THE BLOG

Congress and a Tale of Two Sandy's

01/30/2013 01:41 pm ET | Updated Apr 01, 2013

October 29, 2012 and December 14, 2012 are two dates that will remain entrenched in the minds of numerous citizens for years to come.

Hurricane Sandy arrived on the New York and the New Jersey coastal line with absolute furor two days before Halloween and, by the time the hurricane subsided, it left millions without power and homes destroyed, along with lifelong memories that took decades to build. The amount of time to rebuild these communities will take years and possibly decades to fully recover from the cataclysmic devastation. But if any group of people can rebound from such a natural disaster, it is the people of New York and New Jersey. They continue to embody the American spirit.

Governors Andrew Cuomo (D-Ny.) and Chris Christie (R-Nj.) were resolute in diligently working and fighting on behalf of their citizens. Congressmen, congresswomen and senators who represented the hardest hit districts in New York and New Jersey should also receive credit for their steadfast dedication in demanding their fellow congressional members to find an alacritous resolution.

It is unfathomable to imagine how hard their jobs have been in working with a dysfunctional, incompetent government. Governor Chris Christie has been the loudest voice among his associates. He has made his level of displeasure known to the country and his Republican brethren.

When news broke that Congress delayed their vote on the $60 billion dollar bill to provide relief to Hurricane Sandy victims, Governor Christie was rightfully apoplectic and expressed his outrage. Congress' behavior has been nothing short of ignominious and unscrupulous. What was obvious to the American people were the residents of New York and New Jersey needed sweeping assistance.

The fact that the GOP members in Congress continued to play childish games with the lives of millions speaks volumes to the diminutive mindset that has spread like a plague throughout their political party. The House of Representatives finally voted to pass a bill giving the residents of New York and New Jersey the remaining $50 billion in aid on January 14th and the Senate followed suit on Monday evening.

Many have questioned why it took so long for our citizens to receive monetary assistance. After Hurricane Katrina, Congress passed a bill within 10 days to supply the region with immediate relief. There are other countless examples of expedient action taken by Congress during tragic incidents. Those were the days when Congress respected the country, their colleagues and its citizens, but lately, Washington, D.C. has become a place where shenanigans and partisanship run amok.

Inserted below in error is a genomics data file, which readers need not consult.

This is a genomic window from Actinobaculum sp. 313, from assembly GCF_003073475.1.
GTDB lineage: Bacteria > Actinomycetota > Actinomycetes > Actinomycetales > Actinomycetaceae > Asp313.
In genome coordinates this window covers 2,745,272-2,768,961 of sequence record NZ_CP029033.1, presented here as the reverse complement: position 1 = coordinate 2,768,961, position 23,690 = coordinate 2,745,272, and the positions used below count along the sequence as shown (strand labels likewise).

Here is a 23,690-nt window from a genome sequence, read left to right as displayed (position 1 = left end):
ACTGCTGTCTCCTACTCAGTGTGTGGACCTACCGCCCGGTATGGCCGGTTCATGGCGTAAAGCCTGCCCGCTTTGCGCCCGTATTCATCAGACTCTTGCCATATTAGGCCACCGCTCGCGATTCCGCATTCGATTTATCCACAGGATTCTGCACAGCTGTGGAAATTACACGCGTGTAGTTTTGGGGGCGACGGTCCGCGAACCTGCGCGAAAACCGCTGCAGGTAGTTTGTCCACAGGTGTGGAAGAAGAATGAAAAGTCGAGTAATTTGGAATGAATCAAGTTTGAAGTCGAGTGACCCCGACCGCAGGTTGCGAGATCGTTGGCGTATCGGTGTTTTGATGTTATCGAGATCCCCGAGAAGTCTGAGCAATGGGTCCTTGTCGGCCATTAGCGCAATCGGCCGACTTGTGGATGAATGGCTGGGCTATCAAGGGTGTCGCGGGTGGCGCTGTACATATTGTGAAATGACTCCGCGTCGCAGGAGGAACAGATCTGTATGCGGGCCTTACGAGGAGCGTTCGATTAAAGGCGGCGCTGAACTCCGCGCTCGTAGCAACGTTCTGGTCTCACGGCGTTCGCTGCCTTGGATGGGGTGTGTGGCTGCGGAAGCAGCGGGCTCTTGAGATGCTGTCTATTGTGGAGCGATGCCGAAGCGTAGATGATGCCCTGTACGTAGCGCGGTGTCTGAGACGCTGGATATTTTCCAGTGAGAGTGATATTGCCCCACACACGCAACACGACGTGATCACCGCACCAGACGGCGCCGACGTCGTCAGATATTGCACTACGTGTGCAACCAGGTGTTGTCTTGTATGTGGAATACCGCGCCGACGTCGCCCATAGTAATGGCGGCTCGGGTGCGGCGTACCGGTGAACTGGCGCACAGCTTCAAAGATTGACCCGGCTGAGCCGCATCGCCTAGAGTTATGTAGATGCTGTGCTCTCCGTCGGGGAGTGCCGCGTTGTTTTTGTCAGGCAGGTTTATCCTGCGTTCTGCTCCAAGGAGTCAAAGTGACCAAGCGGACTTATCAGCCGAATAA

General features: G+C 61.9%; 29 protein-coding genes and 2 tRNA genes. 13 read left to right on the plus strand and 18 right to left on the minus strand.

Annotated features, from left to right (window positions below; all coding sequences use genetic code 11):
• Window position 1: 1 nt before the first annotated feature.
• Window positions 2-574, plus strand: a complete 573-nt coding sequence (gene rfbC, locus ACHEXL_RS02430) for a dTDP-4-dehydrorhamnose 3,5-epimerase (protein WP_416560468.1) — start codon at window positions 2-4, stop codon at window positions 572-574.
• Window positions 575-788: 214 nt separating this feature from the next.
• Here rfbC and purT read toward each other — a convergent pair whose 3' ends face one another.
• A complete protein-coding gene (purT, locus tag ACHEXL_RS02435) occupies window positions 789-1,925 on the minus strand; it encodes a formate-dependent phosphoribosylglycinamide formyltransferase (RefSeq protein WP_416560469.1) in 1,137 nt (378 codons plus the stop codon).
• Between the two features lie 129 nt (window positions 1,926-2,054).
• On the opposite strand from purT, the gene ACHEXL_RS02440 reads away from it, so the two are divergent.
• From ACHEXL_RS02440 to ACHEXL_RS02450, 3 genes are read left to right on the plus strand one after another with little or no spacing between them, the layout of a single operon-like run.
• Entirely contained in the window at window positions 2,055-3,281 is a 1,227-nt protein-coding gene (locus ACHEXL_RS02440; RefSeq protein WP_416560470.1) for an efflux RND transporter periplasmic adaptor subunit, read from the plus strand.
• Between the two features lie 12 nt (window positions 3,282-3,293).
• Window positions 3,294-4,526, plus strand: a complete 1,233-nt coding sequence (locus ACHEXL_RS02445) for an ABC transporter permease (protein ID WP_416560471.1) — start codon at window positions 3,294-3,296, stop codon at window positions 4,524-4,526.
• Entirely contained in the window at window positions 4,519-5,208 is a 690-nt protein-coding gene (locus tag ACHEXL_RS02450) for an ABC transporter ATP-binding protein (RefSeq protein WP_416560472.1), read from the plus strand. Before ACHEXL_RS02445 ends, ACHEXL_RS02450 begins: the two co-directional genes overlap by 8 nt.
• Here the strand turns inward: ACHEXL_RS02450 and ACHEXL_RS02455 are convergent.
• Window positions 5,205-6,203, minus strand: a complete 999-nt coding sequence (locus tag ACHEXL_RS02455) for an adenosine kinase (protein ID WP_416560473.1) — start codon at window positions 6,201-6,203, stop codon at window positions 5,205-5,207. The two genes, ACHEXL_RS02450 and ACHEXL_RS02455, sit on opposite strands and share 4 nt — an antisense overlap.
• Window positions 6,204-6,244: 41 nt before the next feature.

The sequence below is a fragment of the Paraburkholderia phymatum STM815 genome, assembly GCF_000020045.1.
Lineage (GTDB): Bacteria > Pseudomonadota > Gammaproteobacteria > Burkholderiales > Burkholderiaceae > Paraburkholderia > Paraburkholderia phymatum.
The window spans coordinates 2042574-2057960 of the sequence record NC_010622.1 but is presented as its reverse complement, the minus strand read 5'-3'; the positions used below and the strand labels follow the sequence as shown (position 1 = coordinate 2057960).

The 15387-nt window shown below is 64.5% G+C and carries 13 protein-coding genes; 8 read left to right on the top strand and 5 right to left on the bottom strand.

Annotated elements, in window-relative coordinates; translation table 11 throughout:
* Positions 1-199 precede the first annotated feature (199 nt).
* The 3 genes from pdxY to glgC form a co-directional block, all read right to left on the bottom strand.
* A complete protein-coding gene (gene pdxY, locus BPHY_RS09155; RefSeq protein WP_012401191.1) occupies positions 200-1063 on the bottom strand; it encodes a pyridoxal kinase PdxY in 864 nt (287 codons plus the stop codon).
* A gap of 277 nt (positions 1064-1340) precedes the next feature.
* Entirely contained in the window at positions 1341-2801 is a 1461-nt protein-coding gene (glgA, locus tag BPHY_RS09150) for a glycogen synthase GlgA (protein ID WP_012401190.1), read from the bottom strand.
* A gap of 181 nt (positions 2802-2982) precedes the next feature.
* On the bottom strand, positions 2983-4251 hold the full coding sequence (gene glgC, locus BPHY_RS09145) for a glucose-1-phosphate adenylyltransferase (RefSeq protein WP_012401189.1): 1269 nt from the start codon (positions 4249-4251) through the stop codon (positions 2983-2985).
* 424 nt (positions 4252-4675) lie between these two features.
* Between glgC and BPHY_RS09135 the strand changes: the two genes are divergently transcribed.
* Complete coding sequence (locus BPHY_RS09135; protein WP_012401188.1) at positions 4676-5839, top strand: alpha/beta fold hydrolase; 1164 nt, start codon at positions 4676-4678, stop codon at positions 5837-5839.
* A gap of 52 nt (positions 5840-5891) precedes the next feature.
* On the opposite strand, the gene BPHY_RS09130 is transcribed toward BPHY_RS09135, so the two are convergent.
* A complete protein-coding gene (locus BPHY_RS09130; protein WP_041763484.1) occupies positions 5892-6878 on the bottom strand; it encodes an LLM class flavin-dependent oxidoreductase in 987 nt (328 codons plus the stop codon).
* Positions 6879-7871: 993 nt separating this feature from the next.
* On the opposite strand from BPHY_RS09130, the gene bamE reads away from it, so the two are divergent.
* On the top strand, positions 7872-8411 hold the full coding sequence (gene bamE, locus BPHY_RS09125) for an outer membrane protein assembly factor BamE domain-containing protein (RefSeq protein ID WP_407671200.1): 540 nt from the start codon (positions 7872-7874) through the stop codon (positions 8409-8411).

It shouldn't have taken three months and a series of public outcries for the residents of New York and New Jersey to receive the proper assistance to alleviate their pressing issues.

Another group of citizens from the Tri-State area who can sympathize in their frustration with Congress are the 20 family members who lost their children on that fateful December morning in Connecticut. The Sandy Hook Elementary School massacre has ignited a national debate on gun control reform. It triggered an immediate, emotional response from President Obama. He stated, "This is something that -- ya know, that was the worst day of my presidency. And it's not something that I want to see repeated."

Days following the Sandy Hook massacre, the National Rifle Association (NRA) was eerily quiet and took down their facebook page. One week after the tragedy, NRA Vice President Wayne LaPierre held an infamous press conference where he blamed everything under the sun except for his own organization's destructive practices. Since that moment, the NRA's outright defiance has been a spectacle for the world to see.

As a result, gun sales have exponentially soared throughout the nation. The NRA should stand for Not Really Aware because they refuse to address the realities facing their organization and the nation as it pertains to guns and gun ownership. Their latest misstep has been encouraging gun ownership of assault rifles for youths. Apparently, they rather live and die by the gun than fix an increasing problem.

But, once again, Congress is standing in the way. The 113th Congress is trying their damndest to supplant the 112th Congress as the most callow in the history of our nation. They're picking up right where they left off in stellar, inept fashion. GOP and Democratic congressmen, congresswomen and senators are quite reluctant to even welcome the notion of gun reform because they're worried about losing their seats in Congress. The NRA contains power in the red and blue states where people seemingly cling to their guns and their representatives are beholden to that threat.

Where the conversation goes from here is any body's guess, but for the sake of the nation, it is time for Congress to start putting our country before their own political party.